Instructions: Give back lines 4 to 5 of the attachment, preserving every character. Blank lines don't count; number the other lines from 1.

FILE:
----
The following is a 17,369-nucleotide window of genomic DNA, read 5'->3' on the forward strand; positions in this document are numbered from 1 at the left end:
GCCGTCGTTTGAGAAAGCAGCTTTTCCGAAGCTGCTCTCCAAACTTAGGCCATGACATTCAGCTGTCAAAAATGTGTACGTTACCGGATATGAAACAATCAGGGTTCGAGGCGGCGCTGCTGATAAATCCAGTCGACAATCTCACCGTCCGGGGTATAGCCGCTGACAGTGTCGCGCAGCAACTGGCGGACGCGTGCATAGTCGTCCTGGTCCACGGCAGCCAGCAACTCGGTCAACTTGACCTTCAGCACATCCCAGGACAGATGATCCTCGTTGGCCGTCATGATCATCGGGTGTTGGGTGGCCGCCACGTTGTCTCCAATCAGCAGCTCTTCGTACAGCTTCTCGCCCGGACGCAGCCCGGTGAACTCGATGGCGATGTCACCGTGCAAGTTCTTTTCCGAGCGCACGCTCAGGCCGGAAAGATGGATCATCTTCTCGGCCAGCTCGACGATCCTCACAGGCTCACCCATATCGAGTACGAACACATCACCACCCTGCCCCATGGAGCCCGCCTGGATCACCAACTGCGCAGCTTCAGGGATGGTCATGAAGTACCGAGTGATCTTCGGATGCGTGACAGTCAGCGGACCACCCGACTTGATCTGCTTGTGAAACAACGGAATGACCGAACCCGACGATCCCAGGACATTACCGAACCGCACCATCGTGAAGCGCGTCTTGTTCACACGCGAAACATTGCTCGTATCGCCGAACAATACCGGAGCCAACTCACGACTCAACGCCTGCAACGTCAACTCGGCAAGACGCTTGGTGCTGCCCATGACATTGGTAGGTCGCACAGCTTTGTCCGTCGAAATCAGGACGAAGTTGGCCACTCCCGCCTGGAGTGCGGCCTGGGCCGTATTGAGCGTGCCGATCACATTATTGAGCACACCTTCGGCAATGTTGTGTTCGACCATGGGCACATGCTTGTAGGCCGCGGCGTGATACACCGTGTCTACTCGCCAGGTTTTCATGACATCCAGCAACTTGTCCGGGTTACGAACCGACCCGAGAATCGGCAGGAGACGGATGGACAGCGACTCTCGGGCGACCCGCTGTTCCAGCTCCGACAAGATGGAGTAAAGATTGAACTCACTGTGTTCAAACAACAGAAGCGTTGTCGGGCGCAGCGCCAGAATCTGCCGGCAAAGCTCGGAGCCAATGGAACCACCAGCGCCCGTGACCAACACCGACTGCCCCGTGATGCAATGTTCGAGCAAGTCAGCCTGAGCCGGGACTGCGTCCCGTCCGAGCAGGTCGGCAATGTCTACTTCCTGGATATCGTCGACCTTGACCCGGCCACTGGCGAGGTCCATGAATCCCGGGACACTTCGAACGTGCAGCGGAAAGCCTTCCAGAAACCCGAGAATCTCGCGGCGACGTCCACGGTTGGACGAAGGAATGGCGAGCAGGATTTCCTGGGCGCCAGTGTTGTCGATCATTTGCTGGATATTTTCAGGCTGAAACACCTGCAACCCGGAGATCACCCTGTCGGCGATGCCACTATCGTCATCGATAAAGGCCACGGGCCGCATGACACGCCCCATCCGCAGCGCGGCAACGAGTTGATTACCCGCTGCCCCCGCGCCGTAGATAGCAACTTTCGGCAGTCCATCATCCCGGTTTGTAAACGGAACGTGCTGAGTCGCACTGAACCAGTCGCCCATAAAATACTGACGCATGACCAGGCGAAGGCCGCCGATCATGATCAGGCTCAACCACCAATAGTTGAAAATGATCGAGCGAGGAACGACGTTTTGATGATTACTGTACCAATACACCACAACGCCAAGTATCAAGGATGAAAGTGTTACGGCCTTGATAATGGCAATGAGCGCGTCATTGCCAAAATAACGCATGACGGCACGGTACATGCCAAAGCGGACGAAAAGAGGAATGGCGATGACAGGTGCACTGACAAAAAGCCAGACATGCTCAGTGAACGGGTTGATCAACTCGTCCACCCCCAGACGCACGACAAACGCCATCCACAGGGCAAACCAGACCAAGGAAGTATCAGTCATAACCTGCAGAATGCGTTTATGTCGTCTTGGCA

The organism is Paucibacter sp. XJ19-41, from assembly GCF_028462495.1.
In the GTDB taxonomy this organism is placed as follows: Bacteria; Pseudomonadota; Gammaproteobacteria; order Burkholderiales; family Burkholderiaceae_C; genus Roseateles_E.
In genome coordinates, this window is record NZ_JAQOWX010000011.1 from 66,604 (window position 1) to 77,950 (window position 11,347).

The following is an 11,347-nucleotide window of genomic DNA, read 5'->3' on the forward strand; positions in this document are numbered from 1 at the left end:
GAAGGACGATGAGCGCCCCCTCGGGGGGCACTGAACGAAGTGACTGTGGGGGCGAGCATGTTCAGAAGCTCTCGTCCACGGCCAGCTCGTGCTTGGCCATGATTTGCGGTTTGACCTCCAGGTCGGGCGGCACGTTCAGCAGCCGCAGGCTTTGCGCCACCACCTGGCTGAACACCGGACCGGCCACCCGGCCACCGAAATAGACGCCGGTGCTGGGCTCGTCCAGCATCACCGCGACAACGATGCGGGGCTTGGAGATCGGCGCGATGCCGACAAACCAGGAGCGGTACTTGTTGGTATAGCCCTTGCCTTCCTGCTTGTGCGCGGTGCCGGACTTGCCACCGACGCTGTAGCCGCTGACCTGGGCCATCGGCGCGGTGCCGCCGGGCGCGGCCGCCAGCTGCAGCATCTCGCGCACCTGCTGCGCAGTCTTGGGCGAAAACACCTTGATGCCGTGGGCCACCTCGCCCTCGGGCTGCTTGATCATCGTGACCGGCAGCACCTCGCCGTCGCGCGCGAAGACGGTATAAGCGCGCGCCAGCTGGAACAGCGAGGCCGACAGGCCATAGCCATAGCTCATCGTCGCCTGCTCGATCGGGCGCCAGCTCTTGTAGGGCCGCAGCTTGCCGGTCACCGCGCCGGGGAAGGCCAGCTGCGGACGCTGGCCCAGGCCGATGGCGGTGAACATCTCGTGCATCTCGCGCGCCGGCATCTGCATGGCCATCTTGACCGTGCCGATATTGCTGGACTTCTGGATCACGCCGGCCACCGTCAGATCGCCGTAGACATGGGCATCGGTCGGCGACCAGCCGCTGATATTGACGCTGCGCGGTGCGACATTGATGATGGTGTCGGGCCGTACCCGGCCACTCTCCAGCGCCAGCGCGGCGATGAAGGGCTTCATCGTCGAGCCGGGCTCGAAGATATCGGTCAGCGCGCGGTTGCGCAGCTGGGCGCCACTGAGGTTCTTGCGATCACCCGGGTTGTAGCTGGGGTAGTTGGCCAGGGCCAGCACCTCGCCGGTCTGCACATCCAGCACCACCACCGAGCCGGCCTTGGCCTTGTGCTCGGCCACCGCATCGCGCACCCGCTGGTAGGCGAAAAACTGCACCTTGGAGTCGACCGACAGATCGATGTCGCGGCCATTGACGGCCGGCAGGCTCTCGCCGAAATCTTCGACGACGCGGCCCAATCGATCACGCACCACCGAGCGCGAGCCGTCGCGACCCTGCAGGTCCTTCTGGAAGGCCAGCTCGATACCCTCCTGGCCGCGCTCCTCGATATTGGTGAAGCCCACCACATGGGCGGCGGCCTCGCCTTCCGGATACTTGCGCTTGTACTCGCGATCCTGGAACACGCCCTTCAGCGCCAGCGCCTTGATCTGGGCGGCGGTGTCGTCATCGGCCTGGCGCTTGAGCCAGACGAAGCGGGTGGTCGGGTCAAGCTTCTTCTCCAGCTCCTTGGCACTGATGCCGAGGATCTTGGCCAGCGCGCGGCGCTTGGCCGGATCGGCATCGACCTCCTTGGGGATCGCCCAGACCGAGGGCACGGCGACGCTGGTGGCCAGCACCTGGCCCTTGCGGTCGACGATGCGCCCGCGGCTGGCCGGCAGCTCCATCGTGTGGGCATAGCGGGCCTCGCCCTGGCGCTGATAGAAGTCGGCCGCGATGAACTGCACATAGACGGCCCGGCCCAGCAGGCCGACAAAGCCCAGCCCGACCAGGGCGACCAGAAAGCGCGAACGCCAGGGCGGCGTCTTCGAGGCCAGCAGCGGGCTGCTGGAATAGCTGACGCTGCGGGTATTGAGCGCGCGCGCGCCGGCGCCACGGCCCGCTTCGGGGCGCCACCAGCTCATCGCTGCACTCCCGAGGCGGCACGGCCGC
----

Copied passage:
In the GTDB taxonomy this organism is placed as follows: Bacteria; Pseudomonadota; Gammaproteobacteria; order Burkholderiales; family Burkholderiaceae_C; genus Roseateles_E.
In genome coordinates, this window is record NZ_JAQOWX010000011.1 from 66,604 (window position 1) to 77,950 (window position 11,347).